As to this verdant country they came from all around
They sailed upon her waterways and they walked the forests tall
Built the mines the mills and the factories for the good of us all

And when the young man's fancy was turnin' in the spring
The railroad men grew restless for to hear the hammers ring
Their minds were overflowing with the visions of their day
And many a fortune won and lost and many a debt to pay

melody #2

For they looked in the future and what did they see
They saw an iron road runnin' from sea to the sea
Bringin' the goods to a young growin' land
All up through the seaports and into their hands

Look away said they across this mighty land
From the eastern shore to the western strand
Bring in the workers and bring up the rails
We gotta lay down the tracks and tear up the trails
Open 'er heart let the life blood flow
Gotta get on our way 'cause we're movin' too slow

Bring in the workers and bring up the rails
We're gonna lay down the tracks and tear up the trails
Open 'er heart let the life blood flow
Gotta get on our way 'cause we're movin' too slow
Get on our way 'cause we're movin' too slow

melody #3

Behind the blue Rockies the sun is declinin'
The stars, they come stealin' at the close of the day
Across the wide prairie our loved ones lie sleeping
Beyond the dark oceans in a place far away

We are the navvies who work upon the railway
Swingin' our hammers in the bright blazin' sun
Livin' on stew and drinkin' bad whiskey
Bendin' our old backs 'til the long days are done

We are the navvies who work upon the railway
Swingin' our hammers in the bright blazin' sun
Layin' down track and buildin' the bridges
Bendin' our old backs 'til the railroad is done

melody #2

So over the mountains and over the plains
Into the muskeg and into the rain
Up the St. Lawrence all the way to Gaspe
Swingin' our hammers and drawin' our pay
Drivin' 'em in and tyin' 'em down
Away to the bunkhouse and into the town
A dollar a day and a place for my head
A drink to the livin' and a toast to the dead

Oh the song of the future has been sung
All the battles have been won
O'er the mountain tops we stand
All the world at our command
We have opened up the soil
With our teardrops and our toil

melody #1

For there was a time in this fair land when the railroad did not run
When the wild majestic mountains stood alone against the sun
Long before the white man and long before the wheel
When the green dark forest was too silent to be real
When the green dark forest was too silent to be real
And many are the dead men too silent to be real


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Old 06-27-2004, 02:14 AM   #14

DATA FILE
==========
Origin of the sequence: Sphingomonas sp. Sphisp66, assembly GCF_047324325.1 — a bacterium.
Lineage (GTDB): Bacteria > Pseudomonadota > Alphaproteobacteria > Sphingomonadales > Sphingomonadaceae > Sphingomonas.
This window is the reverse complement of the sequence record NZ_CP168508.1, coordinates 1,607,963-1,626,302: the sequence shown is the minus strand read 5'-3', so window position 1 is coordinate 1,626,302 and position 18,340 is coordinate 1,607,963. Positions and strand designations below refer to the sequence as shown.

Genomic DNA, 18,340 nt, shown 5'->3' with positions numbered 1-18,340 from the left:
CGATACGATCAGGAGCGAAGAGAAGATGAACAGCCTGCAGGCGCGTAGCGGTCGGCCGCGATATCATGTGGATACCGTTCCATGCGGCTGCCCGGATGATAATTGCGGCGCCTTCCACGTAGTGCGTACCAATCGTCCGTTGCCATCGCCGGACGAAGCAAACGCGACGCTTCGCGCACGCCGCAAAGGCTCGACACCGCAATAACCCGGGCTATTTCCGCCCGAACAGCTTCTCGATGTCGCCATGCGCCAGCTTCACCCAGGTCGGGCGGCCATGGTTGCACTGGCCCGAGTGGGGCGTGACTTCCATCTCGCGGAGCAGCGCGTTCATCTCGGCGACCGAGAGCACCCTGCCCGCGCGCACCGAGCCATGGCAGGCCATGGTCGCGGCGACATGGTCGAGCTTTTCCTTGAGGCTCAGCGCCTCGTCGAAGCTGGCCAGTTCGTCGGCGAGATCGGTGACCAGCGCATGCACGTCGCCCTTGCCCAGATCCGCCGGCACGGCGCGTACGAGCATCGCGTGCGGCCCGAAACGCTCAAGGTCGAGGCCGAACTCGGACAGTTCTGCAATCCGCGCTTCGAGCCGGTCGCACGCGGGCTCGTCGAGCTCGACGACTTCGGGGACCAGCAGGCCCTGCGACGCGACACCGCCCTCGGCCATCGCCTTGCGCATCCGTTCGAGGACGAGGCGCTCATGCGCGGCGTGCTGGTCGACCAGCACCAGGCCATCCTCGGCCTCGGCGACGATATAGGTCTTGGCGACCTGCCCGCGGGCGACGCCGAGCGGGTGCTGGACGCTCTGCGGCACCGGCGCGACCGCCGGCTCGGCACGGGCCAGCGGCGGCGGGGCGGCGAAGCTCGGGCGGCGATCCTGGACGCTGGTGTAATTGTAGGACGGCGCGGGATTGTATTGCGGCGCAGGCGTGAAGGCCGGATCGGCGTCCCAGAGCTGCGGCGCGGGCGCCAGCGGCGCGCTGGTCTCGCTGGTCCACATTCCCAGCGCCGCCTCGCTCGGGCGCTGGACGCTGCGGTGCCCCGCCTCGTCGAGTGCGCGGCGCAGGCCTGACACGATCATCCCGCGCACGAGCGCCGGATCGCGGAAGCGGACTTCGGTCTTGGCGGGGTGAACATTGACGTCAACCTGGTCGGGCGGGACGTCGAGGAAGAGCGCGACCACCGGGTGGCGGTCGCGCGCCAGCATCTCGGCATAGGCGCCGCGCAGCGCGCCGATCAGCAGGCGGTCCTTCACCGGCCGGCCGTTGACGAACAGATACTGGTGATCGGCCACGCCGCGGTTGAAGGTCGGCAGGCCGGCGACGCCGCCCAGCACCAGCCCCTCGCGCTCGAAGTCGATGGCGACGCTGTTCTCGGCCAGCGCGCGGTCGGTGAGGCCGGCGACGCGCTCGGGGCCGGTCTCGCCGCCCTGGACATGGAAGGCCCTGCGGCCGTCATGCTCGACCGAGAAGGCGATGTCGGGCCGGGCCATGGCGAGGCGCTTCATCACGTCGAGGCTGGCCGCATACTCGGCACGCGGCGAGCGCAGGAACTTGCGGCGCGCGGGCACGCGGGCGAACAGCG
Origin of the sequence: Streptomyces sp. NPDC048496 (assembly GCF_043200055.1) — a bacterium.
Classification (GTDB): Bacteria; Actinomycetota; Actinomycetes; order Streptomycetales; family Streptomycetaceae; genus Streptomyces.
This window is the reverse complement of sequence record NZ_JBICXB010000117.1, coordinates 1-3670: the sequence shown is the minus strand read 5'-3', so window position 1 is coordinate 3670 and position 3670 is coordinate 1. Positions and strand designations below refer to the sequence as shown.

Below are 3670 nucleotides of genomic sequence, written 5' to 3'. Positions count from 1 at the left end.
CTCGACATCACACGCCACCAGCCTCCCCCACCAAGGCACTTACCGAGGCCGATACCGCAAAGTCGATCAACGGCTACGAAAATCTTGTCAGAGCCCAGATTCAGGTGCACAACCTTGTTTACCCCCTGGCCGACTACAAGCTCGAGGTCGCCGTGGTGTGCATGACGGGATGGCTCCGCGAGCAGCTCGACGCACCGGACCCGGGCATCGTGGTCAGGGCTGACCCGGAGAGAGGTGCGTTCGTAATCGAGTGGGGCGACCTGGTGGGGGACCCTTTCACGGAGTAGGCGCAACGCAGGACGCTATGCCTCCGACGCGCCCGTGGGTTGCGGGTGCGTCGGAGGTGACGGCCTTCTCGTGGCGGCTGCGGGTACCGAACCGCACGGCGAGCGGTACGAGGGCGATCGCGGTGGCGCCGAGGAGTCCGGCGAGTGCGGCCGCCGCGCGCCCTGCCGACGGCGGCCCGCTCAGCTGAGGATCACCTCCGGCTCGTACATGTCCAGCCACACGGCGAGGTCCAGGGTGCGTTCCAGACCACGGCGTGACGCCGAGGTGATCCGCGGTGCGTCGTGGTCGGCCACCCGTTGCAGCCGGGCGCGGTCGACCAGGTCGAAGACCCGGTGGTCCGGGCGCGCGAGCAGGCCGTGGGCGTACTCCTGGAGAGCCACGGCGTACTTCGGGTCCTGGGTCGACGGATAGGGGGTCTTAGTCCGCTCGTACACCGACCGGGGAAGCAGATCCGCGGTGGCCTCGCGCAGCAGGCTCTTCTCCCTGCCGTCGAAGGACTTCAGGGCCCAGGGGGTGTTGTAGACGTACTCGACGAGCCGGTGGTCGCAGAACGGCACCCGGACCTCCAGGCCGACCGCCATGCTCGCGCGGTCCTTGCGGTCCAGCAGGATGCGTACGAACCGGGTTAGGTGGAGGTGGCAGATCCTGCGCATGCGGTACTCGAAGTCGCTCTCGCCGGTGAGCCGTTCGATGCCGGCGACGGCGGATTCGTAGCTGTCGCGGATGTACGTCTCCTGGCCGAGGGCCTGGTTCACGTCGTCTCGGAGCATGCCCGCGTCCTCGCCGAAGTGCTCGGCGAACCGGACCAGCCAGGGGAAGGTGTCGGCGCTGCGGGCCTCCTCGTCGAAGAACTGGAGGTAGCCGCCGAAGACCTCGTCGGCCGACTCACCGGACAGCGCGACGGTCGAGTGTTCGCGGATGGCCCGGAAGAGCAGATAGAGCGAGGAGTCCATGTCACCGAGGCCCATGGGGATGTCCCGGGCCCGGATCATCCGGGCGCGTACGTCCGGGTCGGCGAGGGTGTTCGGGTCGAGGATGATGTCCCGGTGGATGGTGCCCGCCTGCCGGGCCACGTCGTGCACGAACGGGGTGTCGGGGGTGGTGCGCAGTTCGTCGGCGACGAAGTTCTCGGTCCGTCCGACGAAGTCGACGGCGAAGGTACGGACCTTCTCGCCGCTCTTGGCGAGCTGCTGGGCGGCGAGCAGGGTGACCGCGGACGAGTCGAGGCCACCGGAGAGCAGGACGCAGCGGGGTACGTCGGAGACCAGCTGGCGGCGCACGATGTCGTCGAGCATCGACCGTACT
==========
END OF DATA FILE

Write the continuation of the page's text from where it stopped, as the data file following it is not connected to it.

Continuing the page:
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there was a special on PBS i think in the early 90s about the Canada railroad shutting down. don't know what rr company it was. they even played the song CRT. the re-recorded version. wonder what his thoughts were about the rrd last run?
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Old 06-27-2004, 02:14 AM   #15
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there was a special on PBS i think in the early 90s about the Canada railroad shutting down. don't know what rr company it was. they even played the song CRT. the re-recorded version. wonder what his thoughts were about the rrd last run?
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Old 06-27-2004, 08:50 AM   #16
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Try this link. There is some good footage of Gordon. On the CRRT film, it shows some of Gordon before drifting into 'Seven Brides For Seven Brothers' mode, but good for all that.

http://archives.cbc.ca/IDC-1-68-743-...ightfoot/clip3
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Old 06-27-2004, 08:50 AM   #17
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Try this link. There is some good footage of Gordon. On the CRRT film, it shows some of Gordon before drifting into 'Seven Brides For Seven Brothers' mode, but good for all that.

http://archives.cbc.ca/IDC-1-68-743-...ightfoot/clip3
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Old 06-27-2004, 10:00 PM   #18
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wow that was some interesting performance of the song. kind of funny as well i'm sure the original recording didn't have the sound of the rr men working. what's also interesting is considering in the late 60s when many rock bands began to record long songs you certainly didn't see them go on Ed Sulivan or Bandstand doing the full versions. wonder how he got away wioth that? i'm also wondering why this was in b&w because in 67 everything was pretty much colorize when in American TV for the most part? anyway thanks for the link.
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Old 06-27-2004, 10:00 PM   #19
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wow that was some interesting performance of the song. kind of funny as well i'm sure the original recording didn't have the sound of the rr men working. what's also interesting is considering in the late 60s when many rock bands began to record long songs you certainly didn't see them go on Ed Sulivan or Bandstand doing the full versions. wonder how he got away wioth that? i'm also wondering why this was in b&w because in 67 everything was pretty much colorize when in American TV for the most part? anyway thanks for the link.
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Old 06-28-2004, 10:04 AM   #20
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quote:Originally posted by miketouhy:
wonder how he got away wioth that?Well it was a rather special occasion when it was first aired being as how Canadians went rather crazy about being 200 years old (they also adopted a new flag)i'm also wondering why this was in b&w because in 67 everything was pretty much colorize when in American TV for the most part? anyway thanks for the link.
A good question